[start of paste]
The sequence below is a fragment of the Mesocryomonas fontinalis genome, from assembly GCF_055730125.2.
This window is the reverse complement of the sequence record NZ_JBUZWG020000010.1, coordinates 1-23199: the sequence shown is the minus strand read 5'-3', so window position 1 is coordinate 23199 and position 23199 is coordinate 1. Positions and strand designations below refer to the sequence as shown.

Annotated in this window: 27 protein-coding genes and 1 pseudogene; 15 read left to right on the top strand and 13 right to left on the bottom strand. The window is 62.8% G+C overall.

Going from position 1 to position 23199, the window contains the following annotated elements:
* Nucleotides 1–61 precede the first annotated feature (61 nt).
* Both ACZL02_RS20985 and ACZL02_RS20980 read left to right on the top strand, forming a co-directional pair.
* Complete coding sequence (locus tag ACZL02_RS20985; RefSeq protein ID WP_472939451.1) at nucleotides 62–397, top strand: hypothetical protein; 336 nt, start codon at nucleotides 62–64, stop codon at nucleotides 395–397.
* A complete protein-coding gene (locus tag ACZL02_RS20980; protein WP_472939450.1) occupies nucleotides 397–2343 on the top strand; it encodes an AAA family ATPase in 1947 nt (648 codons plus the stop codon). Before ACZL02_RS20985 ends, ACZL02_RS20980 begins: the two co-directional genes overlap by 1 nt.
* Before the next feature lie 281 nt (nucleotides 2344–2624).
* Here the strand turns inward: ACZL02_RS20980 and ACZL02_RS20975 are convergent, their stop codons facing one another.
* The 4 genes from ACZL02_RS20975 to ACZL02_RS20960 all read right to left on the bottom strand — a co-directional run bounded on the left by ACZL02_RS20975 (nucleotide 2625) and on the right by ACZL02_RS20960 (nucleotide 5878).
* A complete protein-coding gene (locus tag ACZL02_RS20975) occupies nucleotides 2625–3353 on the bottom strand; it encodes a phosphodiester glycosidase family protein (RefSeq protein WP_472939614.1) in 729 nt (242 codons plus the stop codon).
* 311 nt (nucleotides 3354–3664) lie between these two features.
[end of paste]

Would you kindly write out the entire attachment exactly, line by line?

The sequence below is a fragment of the Mesocryomonas fontinalis genome, from assembly GCF_055730125.2.
This window is the reverse complement of the sequence record NZ_JBUZWG020000010.1, coordinates 1-23199: the sequence shown is the minus strand read 5'-3', so window position 1 is coordinate 23199 and position 23199 is coordinate 1. Positions and strand designations below refer to the sequence as shown.

Annotated in this window: 27 protein-coding genes and 1 pseudogene; 15 read left to right on the top strand and 13 right to left on the bottom strand. The window is 62.8% G+C overall.

Going from position 1 to position 23199, the window contains the following annotated elements:
* Nucleotides 1–61 precede the first annotated feature (61 nt).
* Both ACZL02_RS20985 and ACZL02_RS20980 read left to right on the top strand, forming a co-directional pair.
* Complete coding sequence (locus tag ACZL02_RS20985; RefSeq protein ID WP_472939451.1) at nucleotides 62–397, top strand: hypothetical protein; 336 nt, start codon at nucleotides 62–64, stop codon at nucleotides 395–397.
* A complete protein-coding gene (locus tag ACZL02_RS20980; protein WP_472939450.1) occupies nucleotides 397–2343 on the top strand; it encodes an AAA family ATPase in 1947 nt (648 codons plus the stop codon). Before ACZL02_RS20985 ends, ACZL02_RS20980 begins: the two co-directional genes overlap by 1 nt.
* Before the next feature lie 281 nt (nucleotides 2344–2624).
* Here the strand turns inward: ACZL02_RS20980 and ACZL02_RS20975 are convergent, their stop codons facing one another.
* The 4 genes from ACZL02_RS20975 to ACZL02_RS20960 all read right to left on the bottom strand — a co-directional run bounded on the left by ACZL02_RS20975 (nucleotide 2625) and on the right by ACZL02_RS20960 (nucleotide 5878).
* A complete protein-coding gene (locus tag ACZL02_RS20975) occupies nucleotides 2625–3353 on the bottom strand; it encodes a phosphodiester glycosidase family protein (RefSeq protein WP_472939614.1) in 729 nt (242 codons plus the stop codon).
* 311 nt (nucleotides 3354–3664) lie between these two features.